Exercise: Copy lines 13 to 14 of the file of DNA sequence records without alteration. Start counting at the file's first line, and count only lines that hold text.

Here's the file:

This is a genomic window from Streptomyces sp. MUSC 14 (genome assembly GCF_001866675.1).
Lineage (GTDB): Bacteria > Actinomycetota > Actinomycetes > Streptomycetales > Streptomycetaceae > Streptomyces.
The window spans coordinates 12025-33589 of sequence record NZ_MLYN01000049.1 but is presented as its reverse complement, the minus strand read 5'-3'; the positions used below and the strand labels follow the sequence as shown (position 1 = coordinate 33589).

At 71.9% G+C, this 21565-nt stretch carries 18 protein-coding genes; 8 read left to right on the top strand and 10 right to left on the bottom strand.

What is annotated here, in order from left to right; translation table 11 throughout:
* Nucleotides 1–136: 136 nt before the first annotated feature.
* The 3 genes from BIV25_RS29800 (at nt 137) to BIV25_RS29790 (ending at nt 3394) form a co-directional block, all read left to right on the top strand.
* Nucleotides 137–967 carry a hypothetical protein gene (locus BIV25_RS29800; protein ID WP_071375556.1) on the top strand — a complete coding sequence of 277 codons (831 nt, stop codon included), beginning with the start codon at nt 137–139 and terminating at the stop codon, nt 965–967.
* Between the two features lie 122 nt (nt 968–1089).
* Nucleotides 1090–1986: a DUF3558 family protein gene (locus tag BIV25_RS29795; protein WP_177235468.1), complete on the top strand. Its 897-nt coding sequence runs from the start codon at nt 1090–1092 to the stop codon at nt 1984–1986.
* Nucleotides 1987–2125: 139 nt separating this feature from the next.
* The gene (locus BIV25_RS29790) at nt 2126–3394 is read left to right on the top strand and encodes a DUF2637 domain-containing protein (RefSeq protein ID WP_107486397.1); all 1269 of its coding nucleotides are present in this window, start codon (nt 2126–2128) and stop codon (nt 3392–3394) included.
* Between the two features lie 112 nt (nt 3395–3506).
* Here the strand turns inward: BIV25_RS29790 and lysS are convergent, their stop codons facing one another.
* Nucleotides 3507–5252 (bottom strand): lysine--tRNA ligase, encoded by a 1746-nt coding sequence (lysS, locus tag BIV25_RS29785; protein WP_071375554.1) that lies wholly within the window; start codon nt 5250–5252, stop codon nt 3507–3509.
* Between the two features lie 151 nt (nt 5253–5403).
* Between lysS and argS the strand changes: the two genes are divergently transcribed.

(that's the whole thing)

* Between the two features lie 112 nt (nt 3395–3506).
* Here the strand turns inward: BIV25_RS29790 and lysS are convergent, their stop codons facing one another.